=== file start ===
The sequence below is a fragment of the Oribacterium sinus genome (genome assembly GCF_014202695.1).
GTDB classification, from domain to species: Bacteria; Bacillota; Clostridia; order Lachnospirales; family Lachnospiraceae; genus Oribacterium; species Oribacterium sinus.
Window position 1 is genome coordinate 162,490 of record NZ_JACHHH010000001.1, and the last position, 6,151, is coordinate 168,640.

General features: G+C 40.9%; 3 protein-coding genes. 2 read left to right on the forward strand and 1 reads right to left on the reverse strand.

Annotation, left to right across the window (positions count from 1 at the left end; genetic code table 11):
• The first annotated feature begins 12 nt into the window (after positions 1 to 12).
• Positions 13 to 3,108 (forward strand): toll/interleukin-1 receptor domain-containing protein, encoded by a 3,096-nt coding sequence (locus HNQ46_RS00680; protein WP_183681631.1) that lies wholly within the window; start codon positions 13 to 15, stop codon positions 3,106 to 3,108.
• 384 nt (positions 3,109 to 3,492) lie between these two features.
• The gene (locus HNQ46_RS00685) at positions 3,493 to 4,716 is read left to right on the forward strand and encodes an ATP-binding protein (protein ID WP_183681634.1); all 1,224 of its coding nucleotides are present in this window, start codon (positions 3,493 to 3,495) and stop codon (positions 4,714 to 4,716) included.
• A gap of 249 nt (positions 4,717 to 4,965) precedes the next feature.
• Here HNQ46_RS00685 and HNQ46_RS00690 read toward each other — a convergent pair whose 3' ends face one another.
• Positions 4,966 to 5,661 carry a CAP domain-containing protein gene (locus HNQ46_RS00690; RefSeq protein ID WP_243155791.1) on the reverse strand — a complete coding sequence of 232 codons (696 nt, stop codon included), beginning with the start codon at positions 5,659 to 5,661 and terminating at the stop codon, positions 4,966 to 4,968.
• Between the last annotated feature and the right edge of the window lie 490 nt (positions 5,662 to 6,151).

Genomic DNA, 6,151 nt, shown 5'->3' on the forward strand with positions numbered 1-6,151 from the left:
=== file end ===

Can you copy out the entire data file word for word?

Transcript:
The sequence below is a fragment of the Oribacterium sinus genome (genome assembly GCF_014202695.1).
GTDB classification, from domain to species: Bacteria; Bacillota; Clostridia; order Lachnospirales; family Lachnospiraceae; genus Oribacterium; species Oribacterium sinus.
Window position 1 is genome coordinate 162,490 of record NZ_JACHHH010000001.1, and the last position, 6,151, is coordinate 168,640.

General features: G+C 40.9%; 3 protein-coding genes. 2 read left to right on the forward strand and 1 reads right to left on the reverse strand.

Annotation, left to right across the window (positions count from 1 at the left end; genetic code table 11):
• The first annotated feature begins 12 nt into the window (after positions 1 to 12).
• Positions 13 to 3,108 (forward strand): toll/interleukin-1 receptor domain-containing protein, encoded by a 3,096-nt coding sequence (locus HNQ46_RS00680; protein WP_183681631.1) that lies wholly within the window; start codon positions 13 to 15, stop codon positions 3,106 to 3,108.
• 384 nt (positions 3,109 to 3,492) lie between these two features.
• The gene (locus HNQ46_RS00685) at positions 3,493 to 4,716 is read left to right on the forward strand and encodes an ATP-binding protein (protein ID WP_183681634.1); all 1,224 of its coding nucleotides are present in this window, start codon (positions 3,493 to 3,495) and stop codon (positions 4,714 to 4,716) included.
• A gap of 249 nt (positions 4,717 to 4,965) precedes the next feature.
• Here HNQ46_RS00685 and HNQ46_RS00690 read toward each other — a convergent pair whose 3' ends face one another.
• Positions 4,966 to 5,661 carry a CAP domain-containing protein gene (locus HNQ46_RS00690; RefSeq protein ID WP_243155791.1) on the reverse strand — a complete coding sequence of 232 codons (696 nt, stop codon included), beginning with the start codon at positions 5,659 to 5,661 and terminating at the stop codon, positions 4,966 to 4,968.
• Between the last annotated feature and the right edge of the window lie 490 nt (positions 5,662 to 6,151).

Genomic DNA, 6,151 nt, shown 5'->3' on the forward strand with positions numbered 1-6,151 from the left: